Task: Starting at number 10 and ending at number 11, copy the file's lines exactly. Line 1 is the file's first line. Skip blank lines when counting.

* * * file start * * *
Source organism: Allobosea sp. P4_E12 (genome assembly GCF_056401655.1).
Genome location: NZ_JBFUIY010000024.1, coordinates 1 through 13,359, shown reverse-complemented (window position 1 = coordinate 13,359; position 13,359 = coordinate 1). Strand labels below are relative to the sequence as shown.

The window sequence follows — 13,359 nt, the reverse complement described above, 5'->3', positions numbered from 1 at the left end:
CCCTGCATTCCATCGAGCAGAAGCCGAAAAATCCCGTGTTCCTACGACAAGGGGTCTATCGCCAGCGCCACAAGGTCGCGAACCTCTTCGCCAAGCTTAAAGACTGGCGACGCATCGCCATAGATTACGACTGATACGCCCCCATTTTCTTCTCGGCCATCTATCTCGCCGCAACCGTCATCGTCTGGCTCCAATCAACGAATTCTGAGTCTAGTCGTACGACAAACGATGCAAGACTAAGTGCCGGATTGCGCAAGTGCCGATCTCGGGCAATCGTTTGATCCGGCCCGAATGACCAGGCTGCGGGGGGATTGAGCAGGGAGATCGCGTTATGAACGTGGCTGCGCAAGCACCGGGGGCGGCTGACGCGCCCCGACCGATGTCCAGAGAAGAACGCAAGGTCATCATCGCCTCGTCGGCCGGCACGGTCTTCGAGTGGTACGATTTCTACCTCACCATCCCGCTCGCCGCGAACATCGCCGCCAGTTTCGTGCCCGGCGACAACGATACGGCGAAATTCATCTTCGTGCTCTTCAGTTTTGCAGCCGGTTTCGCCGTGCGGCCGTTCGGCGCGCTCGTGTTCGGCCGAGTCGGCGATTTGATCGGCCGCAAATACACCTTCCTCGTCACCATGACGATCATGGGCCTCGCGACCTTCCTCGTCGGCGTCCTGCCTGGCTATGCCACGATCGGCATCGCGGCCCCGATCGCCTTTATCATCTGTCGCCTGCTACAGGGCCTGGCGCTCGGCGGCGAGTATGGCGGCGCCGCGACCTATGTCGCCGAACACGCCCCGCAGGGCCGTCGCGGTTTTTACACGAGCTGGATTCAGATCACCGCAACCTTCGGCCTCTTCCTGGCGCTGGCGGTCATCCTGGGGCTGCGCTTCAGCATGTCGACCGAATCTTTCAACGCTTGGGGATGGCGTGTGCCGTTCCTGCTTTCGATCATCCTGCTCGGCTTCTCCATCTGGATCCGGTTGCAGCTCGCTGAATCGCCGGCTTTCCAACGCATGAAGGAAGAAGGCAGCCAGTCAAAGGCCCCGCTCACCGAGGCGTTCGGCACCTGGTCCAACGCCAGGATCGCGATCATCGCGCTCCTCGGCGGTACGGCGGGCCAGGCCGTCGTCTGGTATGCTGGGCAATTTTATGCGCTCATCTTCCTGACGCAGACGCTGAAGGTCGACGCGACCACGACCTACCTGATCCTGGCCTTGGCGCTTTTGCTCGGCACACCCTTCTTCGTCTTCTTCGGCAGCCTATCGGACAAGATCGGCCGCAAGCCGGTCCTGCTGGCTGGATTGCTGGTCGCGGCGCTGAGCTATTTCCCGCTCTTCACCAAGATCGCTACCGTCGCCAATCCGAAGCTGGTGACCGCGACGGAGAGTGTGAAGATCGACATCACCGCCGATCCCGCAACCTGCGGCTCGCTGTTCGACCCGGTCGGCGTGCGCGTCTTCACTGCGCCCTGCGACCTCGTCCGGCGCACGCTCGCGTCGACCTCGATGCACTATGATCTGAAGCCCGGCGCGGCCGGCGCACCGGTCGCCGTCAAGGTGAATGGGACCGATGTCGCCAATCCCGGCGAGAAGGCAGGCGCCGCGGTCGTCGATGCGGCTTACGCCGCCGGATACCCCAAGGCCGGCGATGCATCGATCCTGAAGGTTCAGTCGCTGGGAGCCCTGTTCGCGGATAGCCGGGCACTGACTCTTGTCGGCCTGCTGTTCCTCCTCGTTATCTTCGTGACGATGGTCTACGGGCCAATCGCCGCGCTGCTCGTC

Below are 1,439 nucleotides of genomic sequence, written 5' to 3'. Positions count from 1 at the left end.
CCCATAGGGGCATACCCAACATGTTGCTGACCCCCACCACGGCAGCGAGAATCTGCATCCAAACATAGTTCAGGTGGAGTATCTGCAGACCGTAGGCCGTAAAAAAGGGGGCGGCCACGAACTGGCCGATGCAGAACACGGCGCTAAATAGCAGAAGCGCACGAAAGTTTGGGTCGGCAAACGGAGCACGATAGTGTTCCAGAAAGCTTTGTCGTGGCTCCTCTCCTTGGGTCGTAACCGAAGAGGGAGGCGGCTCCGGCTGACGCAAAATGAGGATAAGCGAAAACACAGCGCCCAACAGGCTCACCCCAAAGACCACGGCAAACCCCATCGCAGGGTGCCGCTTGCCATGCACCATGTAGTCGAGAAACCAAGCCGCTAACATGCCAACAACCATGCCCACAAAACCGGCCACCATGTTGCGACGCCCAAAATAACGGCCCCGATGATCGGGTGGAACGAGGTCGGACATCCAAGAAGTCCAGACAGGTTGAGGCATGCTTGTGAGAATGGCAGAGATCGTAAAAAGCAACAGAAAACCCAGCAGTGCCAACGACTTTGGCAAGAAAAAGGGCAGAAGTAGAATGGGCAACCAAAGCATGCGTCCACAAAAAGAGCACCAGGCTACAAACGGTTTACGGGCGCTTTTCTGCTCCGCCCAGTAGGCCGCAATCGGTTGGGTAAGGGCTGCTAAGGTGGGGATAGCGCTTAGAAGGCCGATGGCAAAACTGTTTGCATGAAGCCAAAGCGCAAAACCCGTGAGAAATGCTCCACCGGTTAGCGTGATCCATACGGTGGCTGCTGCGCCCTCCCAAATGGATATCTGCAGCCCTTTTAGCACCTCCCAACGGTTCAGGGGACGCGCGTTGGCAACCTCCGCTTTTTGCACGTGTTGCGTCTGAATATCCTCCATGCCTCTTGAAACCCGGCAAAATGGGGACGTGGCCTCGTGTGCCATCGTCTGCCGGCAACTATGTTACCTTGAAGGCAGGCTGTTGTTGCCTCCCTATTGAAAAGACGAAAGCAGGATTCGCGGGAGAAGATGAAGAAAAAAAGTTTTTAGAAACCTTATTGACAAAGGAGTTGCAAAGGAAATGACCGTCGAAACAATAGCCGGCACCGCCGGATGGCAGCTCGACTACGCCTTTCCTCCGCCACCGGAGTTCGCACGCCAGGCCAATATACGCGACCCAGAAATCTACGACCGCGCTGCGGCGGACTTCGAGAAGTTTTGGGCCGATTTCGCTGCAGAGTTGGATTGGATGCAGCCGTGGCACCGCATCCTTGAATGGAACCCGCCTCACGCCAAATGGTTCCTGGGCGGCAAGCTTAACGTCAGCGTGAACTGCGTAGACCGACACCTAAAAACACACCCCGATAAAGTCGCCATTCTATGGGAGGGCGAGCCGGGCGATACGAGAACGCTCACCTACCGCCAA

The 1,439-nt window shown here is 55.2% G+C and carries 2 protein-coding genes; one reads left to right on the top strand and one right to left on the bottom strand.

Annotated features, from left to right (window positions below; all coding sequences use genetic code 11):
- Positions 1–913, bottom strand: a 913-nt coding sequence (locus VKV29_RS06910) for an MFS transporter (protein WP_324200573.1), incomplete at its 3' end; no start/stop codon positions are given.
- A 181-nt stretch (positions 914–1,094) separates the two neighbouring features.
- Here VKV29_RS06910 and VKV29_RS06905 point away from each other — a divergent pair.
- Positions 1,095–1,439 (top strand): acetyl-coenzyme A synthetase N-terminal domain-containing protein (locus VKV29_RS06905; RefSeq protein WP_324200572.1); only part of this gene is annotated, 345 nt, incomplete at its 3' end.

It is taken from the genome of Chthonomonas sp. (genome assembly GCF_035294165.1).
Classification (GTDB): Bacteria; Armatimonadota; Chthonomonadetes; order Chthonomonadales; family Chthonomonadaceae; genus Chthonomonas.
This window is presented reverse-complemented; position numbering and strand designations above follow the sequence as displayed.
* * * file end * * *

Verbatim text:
- A 181-nt stretch (positions 914–1,094) separates the two neighbouring features.
- Here VKV29_RS06910 and VKV29_RS06905 point away from each other — a divergent pair.